The amount of force necessary not only depends on oppositional physical forces within the environment itself, such as gravity and friction, but also on the object itself. For example, if you have two objects of the same shape that are moving on the same axis, the object with the larger amount of mass requires more force to achieve the same linear acceleration.

The following subsections use assemblies of different shapes and sizes to teach you how to move either an entire object or only a portion of the object at a constant linear velocity. As you experiment with different property values, you will learn how to estimate the maximum amount of force you need for assemblies in your own experiences.

### Using LinearVelocity Constraints

LinearVelocity objects are a type of mover constraint that apply force on an entire assembly to maintain a constant linear velocity. By not locking the assembly's position to an axis during its motion, the assembly is free to rotate as it collides with other objects in the 3D space. This type of movement leads to surprising gameplay scenarios that are more difficult for players to predict.

To begin moving the assembly, the LinearVelocity constraint needs to know:

• The point and positive or negative direction to apply a force.
• The amount of studs you want the assembly to move per second.
• The maximum amount of force the engine can apply for the assembly to reach the constant linear velocity.

To demonstrate this process, you will configure a lily pad with an attachment that a LinearVelocity constraint references to move the lily pad 15 studs per second along the world's negative X axis at a constant linear velocity.

You can specify the point to apply force by adding an Attachment object to the assembly, then configuring the attachment's position in the 3D space. The sample Moving Objects experience places an attachment in the center of the lily pad so that the constraint can move the mesh from the attachment along a particular axis.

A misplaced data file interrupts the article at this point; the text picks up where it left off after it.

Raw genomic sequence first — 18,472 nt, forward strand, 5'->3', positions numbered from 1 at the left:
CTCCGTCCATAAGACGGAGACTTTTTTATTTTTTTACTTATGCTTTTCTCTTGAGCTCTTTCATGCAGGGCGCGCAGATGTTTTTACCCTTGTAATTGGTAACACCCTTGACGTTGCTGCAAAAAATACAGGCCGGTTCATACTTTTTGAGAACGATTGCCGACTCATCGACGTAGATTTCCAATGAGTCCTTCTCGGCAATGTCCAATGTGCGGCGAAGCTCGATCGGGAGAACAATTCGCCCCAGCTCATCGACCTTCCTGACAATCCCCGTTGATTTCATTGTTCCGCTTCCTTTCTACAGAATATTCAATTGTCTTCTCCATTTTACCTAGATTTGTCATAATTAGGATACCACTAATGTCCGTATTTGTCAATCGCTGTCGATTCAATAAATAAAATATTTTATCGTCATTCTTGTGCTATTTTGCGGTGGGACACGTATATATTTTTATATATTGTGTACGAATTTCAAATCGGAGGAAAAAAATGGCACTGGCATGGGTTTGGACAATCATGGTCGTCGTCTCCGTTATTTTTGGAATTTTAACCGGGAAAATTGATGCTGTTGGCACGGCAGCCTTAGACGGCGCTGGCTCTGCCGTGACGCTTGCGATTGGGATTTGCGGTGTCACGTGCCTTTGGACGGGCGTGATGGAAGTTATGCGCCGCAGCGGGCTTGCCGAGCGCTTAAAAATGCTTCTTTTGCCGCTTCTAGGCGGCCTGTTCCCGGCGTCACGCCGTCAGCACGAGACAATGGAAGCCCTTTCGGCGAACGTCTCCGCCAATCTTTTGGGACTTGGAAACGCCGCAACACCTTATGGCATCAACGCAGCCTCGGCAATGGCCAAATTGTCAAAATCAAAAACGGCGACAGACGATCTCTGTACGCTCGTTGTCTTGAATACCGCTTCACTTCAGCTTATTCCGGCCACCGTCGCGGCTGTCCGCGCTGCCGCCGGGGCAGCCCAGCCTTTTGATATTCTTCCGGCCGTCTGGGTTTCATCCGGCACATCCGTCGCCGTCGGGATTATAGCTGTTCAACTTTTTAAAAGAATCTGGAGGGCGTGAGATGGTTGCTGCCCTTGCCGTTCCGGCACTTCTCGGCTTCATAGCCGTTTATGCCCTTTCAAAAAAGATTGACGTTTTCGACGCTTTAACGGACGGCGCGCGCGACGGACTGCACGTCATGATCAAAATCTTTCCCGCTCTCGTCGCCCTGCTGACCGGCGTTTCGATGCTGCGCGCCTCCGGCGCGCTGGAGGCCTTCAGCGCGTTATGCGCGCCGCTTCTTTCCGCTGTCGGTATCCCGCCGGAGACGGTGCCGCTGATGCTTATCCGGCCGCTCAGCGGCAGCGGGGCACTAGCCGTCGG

Attachments include visual aids to help you visualize their axes of motion. The yellow arrow denotes the attachment's primary axis, and the orange arrow denotes the attachment's secondary axis. While neither axis of motion influences the lily pad's movement in the steps of this technique, it's important to understand these visual aids for future reference because they can assist you in determining ideal behavior for different types of constraints, such as the PrismaticConstraint in the next technique.

1. In the Explorer window, expand the LinearVelocityExample folder, then expand its child LilyPad_DIY model.

2. Insert an attachment into the Pad mesh.

1. Hover over the mesh and click the ⊕ button. A contextual menu displays.
2. From the menu, insert an Attachment. The attachment displays in the center of the part.
3. Rename the attachment to MoveAttachment.

#### Configure Constraint

Now that your mesh has a fixed point to move the lily pad, you can configure the properties of a LinearVelocity constraint to specify the direction and magnitude for the constant linear velocity, the amount of studs you want the mesh to move per second, and the maximum amount of force the engine can apply for the mesh to reach a constant linear velocity.

The sample Moving Objects experience applies up to 5000 Rowtons of constant force to move the lily pad 15 studs per second along the world's negative X axis at a constant linear velocity. Rowtons are Roblox's primary physical units for measuring force. To reference Roblox physical units and how they convert to metric units, see Roblox Units.

To configure a LinearVelocity constraint:

1. (Optional) Make the constraint visible in the 3D space so that you can reference its linear direction.

1. In the menu bar, navigate to the Model tab, then the Constraints section.
2. If it's not currently enabled, click Constraint Details to display constraint visual aids.
2. Insert a LinearVelocity constraint into the Pad mesh.

1. In the Explorer window, hover over the mesh, then click the ⊕ icon. A contextual menu displays.
2. From the contextual menu, insert LinearVelocity.
3. Assign the mesh's attachment to the new constraint.

1. In the Explorer window, select the constraint.
2. In the Properties window,